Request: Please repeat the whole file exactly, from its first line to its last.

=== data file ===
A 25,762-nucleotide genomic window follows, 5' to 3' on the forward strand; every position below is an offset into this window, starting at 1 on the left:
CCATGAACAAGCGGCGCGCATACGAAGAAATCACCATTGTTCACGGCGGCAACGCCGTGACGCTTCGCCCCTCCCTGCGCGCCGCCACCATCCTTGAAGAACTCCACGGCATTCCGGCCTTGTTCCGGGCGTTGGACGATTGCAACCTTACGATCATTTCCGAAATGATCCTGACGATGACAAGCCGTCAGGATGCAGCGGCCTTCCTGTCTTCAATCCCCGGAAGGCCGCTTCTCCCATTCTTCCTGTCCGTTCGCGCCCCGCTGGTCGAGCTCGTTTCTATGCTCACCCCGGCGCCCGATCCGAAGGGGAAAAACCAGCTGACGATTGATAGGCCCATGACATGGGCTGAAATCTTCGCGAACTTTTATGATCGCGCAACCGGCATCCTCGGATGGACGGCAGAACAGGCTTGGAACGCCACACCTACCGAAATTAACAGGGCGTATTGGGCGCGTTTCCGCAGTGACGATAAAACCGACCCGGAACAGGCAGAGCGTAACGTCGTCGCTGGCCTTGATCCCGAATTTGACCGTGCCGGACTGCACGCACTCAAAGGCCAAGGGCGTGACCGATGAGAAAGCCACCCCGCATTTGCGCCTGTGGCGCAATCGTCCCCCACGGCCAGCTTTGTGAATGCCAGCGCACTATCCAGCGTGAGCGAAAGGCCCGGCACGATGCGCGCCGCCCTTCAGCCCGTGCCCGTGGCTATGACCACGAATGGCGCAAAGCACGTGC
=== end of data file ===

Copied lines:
A 25,762-nucleotide genomic window follows, 5' to 3' on the forward strand; every position below is an offset into this window, starting at 1 on the left:
CCATGAACAAGCGGCGCGCATACGAAGAAATCACCATTGTTCACGGCGGCAACGCCGTGACGCTTCGCCCCTCCCTGCGCGCCGCCACCATCCTTGAAGAACTCCACGGCATTCCGGCCTTGTTCCGGGCGTTGGACGATTGCAACCTTACGATCATTTCCGAAATGATCCTGACGATGACAAGCCGTCAGGATGCAGCGGCCTTCCTGTCTTCAATCCCCGGAAGGCCGCTTCTCCCATTCTTCCTGTCCGTTCGCGCCCCGCTGGTCGAGCTCGTTTCTATGCTCACCCCGGCGCCCGATCCGAAGGGGAAAAACCAGCTGACGATTGATAGGCCCATGACATGGGCTGAAATCTTCGCGAACTTTTATGATCGCGCAACCGGCATCCTCGGATGGACGGCAGAACAGGCTTGGAACGCCACACCTACCGAAATTAACAGGGCGTATTGGGCGCGTTTCCGCAGTGACGATAAAACCGACCCGGAACAGGCAGAGCGTAACGTCGTCGCTGGCCTTGATCCCGAATTTGACCGTGCCGGACTGCACGCACTCAAAGGCCAAGGGCGTGACCGATGAGAAAGCCACCCCGCATTTGCGCCTGTGGCGCAATCGTCCCCCACGGCCAGCTTTGTGAATGCCAGCGCACTATCCAGCGTGAGCGAAAGGCCCGGCACGATGCGCGCCGCCCTTCAGCCCGTGCCCGTGGCTATGACCACGAATGGCGCAAAGCACGTGC